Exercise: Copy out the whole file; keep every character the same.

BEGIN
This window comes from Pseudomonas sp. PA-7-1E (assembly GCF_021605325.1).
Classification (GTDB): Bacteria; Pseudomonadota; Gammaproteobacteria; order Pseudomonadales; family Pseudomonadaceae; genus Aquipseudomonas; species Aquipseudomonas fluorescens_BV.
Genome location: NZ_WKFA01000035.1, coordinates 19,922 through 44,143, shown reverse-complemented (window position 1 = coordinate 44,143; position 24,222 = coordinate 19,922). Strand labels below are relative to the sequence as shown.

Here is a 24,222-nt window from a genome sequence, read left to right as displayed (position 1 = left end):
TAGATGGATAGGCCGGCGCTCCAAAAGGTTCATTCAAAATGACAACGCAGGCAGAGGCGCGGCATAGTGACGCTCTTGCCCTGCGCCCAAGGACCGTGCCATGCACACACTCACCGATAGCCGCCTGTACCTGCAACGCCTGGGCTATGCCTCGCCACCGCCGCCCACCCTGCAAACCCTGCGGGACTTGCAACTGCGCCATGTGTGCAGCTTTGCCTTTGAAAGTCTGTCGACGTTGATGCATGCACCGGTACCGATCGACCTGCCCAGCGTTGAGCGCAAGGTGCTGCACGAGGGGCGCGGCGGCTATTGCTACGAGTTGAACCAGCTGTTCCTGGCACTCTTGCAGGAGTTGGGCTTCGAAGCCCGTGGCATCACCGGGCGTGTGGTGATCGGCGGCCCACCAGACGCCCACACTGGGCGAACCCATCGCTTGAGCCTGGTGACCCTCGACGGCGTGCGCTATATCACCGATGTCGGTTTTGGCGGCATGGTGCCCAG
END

This window comes from Pseudomonas sp. PA-7-1E (assembly GCF_021605325.1).
Classification (GTDB): Bacteria; Pseudomonadota; Gammaproteobacteria; order Pseudomonadales; family Pseudomonadaceae; genus Aquipseudomonas; species Aquipseudomonas fluorescens_BV.
Genome location: NZ_WKFA01000035.1, coordinates 19,922 through 44,143, shown reverse-complemented (window position 1 = coordinate 44,143; position 24,222 = coordinate 19,922). Strand labels below are relative to the sequence as shown.

Here is a 24,222-nt window from a genome sequence, read left to right as displayed (position 1 = left end):
TAGATGGATAGGCCGGCGCTCCAAAAGGTTCATTCAAAATGACAACGCAGGCAGAGGCGCGGCATAGTGACGCTCTTGCCCTGCGCCCAAGGACCGTGCCATGCACACACTCACCGATAGCCGCCTGTACCTGCAACGCCTGGGCTATGCCTCGCCACCGCCGCCCACCCTGCAAACCCTGCGGGACTTGCAACTGCGCCATGTGTGCAGCTTTGCCTTTGAAAGTCTGTCGACGTTGATGCATGCACCGGTACCGATCGACCTGCCCAGCGTTGAGCGCAAGGTGCTGCACGAGGGGCGCGGCGGCTATTGCTACGAGTTGAACCAGCTGTTCCTGGCACTCTTGCAGGAGTTGGGCTTCGAAGCCCGTGGCATCACCGGGCGTGTGGTGATCGGCGGCCCACCAGACGCCCACACTGGGCGAACCCATCGCTTGAGCCTGGTGACCCTCGACGGCGTGCGCTATATCACCGATGTCGGTTTTGGCGGCATGGTGCCCAG